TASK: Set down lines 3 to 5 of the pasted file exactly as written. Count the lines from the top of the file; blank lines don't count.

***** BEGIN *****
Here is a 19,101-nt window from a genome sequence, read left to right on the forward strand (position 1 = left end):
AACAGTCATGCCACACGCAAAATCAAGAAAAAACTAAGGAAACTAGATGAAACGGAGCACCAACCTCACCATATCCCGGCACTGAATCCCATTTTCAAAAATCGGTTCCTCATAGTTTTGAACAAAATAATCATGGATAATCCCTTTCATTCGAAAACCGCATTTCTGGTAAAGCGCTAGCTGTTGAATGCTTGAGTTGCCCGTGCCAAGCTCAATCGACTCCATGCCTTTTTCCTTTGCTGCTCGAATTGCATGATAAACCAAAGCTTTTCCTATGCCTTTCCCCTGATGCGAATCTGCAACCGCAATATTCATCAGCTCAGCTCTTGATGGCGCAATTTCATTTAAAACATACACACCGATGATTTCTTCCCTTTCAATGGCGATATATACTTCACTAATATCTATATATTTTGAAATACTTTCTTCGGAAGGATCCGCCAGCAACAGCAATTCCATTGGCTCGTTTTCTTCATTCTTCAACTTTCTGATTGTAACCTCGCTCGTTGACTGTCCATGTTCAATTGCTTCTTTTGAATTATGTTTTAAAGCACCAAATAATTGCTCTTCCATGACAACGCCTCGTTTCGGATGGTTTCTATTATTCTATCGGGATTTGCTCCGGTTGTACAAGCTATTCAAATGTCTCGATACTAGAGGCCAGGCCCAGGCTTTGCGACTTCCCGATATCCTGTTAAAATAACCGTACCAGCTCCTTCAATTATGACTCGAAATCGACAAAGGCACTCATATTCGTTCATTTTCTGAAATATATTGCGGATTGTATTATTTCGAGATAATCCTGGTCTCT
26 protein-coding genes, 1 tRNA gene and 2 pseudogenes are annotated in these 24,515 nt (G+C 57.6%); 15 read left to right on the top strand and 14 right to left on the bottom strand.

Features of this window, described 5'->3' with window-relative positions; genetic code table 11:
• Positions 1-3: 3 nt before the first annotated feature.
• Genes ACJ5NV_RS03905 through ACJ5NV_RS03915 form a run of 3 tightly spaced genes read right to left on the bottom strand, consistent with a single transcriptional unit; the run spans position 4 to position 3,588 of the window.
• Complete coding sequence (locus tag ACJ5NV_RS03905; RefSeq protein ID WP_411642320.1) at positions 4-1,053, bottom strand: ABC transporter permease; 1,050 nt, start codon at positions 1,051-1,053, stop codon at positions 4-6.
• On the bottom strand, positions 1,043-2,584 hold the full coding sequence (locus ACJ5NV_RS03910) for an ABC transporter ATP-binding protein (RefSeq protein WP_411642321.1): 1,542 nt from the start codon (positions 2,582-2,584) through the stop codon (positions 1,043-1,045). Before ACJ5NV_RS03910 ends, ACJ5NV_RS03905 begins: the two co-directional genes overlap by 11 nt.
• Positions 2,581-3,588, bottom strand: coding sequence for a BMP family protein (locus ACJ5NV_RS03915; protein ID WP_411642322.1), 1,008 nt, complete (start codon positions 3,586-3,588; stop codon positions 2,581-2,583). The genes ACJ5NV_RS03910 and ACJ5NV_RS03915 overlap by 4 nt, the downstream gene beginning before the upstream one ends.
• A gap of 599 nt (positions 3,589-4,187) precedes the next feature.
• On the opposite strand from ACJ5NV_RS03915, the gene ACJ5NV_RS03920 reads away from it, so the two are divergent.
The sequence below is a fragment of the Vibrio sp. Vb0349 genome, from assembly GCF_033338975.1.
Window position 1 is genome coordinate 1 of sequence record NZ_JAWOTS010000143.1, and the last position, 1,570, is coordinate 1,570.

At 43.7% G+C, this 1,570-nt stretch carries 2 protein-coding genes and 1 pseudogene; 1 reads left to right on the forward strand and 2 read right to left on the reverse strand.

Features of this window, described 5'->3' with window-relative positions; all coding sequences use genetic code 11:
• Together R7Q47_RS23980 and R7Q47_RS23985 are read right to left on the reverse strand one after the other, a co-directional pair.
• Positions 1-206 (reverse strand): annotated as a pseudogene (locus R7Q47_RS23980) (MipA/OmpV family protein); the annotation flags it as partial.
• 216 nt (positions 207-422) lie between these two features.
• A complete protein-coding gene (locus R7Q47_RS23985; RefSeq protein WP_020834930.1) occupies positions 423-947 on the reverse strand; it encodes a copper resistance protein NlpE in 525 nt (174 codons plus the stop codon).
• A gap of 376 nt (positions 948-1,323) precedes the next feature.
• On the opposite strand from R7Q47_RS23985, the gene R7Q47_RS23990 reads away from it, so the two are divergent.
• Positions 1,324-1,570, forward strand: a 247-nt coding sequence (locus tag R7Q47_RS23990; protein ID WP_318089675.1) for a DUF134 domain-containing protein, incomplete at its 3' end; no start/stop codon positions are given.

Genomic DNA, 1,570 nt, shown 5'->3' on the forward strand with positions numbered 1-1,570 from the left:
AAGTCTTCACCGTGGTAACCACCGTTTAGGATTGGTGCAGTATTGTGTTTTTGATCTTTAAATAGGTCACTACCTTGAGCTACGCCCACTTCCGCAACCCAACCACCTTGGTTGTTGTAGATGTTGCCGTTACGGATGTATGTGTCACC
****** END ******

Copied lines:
26 protein-coding genes, 1 tRNA gene and 2 pseudogenes are annotated in these 24,515 nt (G+C 57.6%); 15 read left to right on the top strand and 14 right to left on the bottom strand.

Features of this window, described 5'->3' with window-relative positions; genetic code table 11:
• Positions 1-3: 3 nt before the first annotated feature.